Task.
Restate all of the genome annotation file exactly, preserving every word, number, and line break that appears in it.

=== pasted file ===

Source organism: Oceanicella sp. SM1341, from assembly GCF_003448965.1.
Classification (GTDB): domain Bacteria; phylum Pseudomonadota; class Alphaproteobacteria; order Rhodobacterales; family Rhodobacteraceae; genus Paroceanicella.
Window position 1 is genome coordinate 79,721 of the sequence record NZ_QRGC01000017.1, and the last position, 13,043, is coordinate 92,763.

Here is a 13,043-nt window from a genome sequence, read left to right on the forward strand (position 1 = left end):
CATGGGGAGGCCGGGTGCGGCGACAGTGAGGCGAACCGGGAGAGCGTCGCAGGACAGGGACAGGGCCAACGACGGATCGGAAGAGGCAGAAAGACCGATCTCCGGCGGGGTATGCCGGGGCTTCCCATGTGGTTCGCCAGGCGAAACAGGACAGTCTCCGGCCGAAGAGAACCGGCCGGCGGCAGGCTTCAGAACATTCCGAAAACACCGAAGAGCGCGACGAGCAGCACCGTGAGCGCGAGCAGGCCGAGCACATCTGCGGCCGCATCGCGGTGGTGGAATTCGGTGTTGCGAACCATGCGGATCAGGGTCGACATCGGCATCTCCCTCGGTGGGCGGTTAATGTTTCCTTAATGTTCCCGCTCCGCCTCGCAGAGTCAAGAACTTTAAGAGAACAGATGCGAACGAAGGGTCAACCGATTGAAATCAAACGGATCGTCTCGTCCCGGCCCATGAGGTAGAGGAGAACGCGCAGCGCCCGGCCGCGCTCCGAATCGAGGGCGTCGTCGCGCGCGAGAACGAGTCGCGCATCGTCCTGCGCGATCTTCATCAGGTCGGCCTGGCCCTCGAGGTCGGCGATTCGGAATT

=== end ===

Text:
Source organism: Oceanicella sp. SM1341, from assembly GCF_003448965.1.
Classification (GTDB): domain Bacteria; phylum Pseudomonadota; class Alphaproteobacteria; order Rhodobacterales; family Rhodobacteraceae; genus Paroceanicella.
Window position 1 is genome coordinate 79,721 of the sequence record NZ_QRGC01000017.1, and the last position, 13,043, is coordinate 92,763.

Here is a 13,043-nt window from a genome sequence, read left to right on the forward strand (position 1 = left end):
CATGGGGAGGCCGGGTGCGGCGACAGTGAGGCGAACCGGGAGAGCGTCGCAGGACAGGGACAGGGCCAACGACGGATCGGAAGAGGCAGAAAGACCGATCTCCGGCGGGGTATGCCGGGGCTTCCCATGTGGTTCGCCAGGCGAAACAGGACAGTCTCCGGCCGAAGAGAACCGGCCGGCGGCAGGCTTCAGAACATTCCGAAAACACCGAAGAGCGCGACGAGCAGCACCGTGAGCGCGAGCAGGCCGAGCACATCTGCGGCCGCATCGCGGTGGTGGAATTCGGTGTTGCGAACCATGCGGATCAGGGTCGACATCGGCATCTCCCTCGGTGGGCGGTTAATGTTTCCTTAATGTTCCCGCTCCGCCTCGCAGAGTCAAGAACTTTAAGAGAACAGATGCGAACGAAGGGTCAACCGATTGAAATCAAACGGATCGTCTCGTCCCGGCCCATGAGGTAGAGGAGAACGCGCAGCGCCCGGCCGCGCTCCGAATCGAGGGCGTCGTCGCGCGCGAGAACGAGTCGCGCATCGTCCTGCGCGATCTTCATCAGGTCGGCCTGGCCCTCGAGGTCGGCGATTCGGAATT